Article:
value increases automatically at a certain age (usually 21),
without additional cost or a medical examination.
Juvenile Insurance: A life
insurance policy for a child.
Lapse: When the policyholder
fails to make the premium payments and the policy becomes
null and void.
Level Death Benefit Option:
For Universal Life policies,
provides the greater of (1) the face amount of the policy,
or (2) a stipulated percentage of the accumulation value.
Level Premium: A type of term
insurance in which the premiums remain the same throughout
the term of the policy. The premium is usually more than the
actual cost of protection early in the policy, and less later
in the policy. This reserve built up in the early years couples
with earned interest to make up for the underpayment later
in the policy.
Level Term Insurance: A type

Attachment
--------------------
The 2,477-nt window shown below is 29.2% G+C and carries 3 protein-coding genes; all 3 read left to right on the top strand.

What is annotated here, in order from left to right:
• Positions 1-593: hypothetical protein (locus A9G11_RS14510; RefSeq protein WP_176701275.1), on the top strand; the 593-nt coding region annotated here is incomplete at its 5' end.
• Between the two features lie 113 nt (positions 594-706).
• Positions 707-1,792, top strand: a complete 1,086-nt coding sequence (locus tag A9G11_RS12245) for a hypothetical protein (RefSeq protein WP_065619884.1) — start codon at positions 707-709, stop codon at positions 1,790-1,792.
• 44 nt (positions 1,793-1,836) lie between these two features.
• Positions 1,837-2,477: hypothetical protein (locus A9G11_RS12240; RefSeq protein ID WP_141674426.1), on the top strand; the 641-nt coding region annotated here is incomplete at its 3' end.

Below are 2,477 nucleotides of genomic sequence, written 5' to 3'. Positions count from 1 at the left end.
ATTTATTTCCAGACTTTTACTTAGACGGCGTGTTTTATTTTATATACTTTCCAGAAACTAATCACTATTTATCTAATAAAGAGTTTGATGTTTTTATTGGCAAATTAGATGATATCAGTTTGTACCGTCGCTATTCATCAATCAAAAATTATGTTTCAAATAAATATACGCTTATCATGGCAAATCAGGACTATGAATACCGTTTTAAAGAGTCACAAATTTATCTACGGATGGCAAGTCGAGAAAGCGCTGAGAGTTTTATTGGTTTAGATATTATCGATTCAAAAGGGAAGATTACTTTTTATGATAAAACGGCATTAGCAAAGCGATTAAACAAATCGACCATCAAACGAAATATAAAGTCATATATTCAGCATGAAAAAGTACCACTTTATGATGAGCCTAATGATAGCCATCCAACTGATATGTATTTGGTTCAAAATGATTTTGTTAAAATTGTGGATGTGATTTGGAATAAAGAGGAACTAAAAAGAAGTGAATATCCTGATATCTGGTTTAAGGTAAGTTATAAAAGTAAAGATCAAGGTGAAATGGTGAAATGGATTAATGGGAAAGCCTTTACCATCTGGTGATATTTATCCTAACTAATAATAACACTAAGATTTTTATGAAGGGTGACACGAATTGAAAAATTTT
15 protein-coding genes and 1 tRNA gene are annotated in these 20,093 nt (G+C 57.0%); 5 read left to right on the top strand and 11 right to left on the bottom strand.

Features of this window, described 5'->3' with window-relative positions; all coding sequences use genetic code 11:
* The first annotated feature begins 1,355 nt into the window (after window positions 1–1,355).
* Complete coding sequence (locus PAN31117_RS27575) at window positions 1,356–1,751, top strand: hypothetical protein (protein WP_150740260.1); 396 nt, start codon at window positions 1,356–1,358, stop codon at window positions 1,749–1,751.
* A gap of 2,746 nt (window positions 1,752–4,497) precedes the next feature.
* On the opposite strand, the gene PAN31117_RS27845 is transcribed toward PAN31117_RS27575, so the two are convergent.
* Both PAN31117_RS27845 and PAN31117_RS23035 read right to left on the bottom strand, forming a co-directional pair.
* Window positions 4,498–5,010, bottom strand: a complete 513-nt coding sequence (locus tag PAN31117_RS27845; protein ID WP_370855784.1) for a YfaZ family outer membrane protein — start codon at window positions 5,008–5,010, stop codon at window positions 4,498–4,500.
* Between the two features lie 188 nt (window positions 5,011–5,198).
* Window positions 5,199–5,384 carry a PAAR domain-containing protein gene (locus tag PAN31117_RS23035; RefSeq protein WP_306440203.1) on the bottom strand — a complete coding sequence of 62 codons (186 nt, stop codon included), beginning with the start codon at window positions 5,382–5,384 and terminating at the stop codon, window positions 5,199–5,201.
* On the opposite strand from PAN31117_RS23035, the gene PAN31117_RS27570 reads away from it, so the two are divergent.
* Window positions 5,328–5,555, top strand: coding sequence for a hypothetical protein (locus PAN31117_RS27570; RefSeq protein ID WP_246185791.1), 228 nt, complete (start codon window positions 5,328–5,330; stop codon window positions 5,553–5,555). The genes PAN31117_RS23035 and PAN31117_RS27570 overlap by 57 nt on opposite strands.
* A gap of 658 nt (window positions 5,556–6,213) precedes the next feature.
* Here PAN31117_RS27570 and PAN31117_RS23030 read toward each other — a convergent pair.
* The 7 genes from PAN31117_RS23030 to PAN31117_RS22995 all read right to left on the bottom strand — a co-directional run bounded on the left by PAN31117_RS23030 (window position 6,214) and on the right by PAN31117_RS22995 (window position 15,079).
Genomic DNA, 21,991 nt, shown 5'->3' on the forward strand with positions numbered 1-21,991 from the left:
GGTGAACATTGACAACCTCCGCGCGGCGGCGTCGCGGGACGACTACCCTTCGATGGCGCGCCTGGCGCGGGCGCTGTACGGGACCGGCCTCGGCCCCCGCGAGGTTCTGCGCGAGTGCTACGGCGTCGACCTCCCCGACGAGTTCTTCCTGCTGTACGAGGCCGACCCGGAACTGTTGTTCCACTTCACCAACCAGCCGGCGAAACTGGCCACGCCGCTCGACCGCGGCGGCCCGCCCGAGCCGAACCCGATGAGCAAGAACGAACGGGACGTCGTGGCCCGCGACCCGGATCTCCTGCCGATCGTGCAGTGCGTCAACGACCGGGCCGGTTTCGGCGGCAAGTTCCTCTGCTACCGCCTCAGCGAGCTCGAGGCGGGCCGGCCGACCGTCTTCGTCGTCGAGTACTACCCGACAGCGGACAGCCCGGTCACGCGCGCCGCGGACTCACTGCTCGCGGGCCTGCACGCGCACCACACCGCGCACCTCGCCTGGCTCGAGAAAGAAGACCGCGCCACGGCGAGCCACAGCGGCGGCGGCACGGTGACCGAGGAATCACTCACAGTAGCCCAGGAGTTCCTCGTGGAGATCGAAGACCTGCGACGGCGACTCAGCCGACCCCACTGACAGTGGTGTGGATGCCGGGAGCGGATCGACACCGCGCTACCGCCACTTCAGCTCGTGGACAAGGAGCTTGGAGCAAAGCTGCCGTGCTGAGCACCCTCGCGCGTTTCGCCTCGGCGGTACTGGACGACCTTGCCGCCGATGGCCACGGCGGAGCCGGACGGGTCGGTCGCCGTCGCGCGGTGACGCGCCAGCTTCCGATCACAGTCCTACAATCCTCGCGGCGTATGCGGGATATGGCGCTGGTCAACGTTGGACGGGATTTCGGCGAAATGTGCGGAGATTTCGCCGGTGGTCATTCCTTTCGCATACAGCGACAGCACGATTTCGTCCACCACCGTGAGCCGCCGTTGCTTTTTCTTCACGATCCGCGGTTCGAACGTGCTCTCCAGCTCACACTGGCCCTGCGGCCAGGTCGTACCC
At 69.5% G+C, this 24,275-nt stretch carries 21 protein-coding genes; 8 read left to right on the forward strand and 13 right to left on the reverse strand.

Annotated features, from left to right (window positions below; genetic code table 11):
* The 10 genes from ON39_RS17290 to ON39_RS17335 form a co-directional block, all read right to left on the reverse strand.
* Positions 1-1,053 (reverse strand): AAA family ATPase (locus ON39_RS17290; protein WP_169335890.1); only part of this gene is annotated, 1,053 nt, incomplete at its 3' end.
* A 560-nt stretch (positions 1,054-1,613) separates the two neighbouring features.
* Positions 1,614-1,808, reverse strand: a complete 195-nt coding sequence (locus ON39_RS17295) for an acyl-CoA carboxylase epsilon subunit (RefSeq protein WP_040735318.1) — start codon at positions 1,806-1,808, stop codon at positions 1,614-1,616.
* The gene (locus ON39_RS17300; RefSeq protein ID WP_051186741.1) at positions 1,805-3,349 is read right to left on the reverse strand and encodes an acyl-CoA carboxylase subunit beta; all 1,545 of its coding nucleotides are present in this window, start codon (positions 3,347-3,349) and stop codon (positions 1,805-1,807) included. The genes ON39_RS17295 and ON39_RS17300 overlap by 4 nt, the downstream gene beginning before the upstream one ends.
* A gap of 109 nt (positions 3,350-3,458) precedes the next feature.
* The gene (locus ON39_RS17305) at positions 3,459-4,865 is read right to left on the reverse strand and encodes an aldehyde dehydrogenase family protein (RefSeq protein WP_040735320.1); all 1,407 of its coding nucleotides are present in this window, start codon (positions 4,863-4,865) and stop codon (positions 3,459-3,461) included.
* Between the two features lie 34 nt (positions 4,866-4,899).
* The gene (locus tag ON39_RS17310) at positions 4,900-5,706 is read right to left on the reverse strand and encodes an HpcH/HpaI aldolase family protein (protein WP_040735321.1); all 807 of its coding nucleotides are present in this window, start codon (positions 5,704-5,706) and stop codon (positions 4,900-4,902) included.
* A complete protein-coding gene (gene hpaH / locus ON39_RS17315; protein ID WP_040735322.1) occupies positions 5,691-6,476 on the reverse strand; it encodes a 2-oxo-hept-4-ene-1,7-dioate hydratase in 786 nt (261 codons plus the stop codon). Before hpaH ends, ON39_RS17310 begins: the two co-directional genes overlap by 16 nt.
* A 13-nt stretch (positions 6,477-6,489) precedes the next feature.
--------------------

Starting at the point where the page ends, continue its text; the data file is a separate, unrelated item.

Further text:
of term policy where the face value remains the same from
the effective date until the expiration date. See also Term
Life Income: A settlement option
under which equal installments are paid as long as the beneficiary
lives, even if the principal has been exhausted.
Life Insurance Trust: A type
of Life Insurance policy where a trust company is named as
the beneficiary and distributes the proceeds of the policy
under the terms of the trust agreement.
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Life Paid Up At Age: Limited
Payment Life insurance where premium payments stop at a particular
age, but coverage continues. A common form would be Life Paid
Up At Age 65.
Limited Payment Life: A type
of life insurance that provides protection for the whole of
life with premiums paid for a set number of years. See also
Life Paid Up At Age, Paid-up Insurance.
Limited Policies: Policies
paid only upon the occurrence of certain contingencies, such
as cancer, in contrast to policies covering all contingencies
other than those excluded.
Loan (or Policy Loan): A loan
taken from the cash value account of a whole life policy (or
one of its various forms). Generally, loans may reduce the
policy's death benefit and cash value.
Lump Sum: A settlement option
where the beneficiary receives the entire proceeds of a policy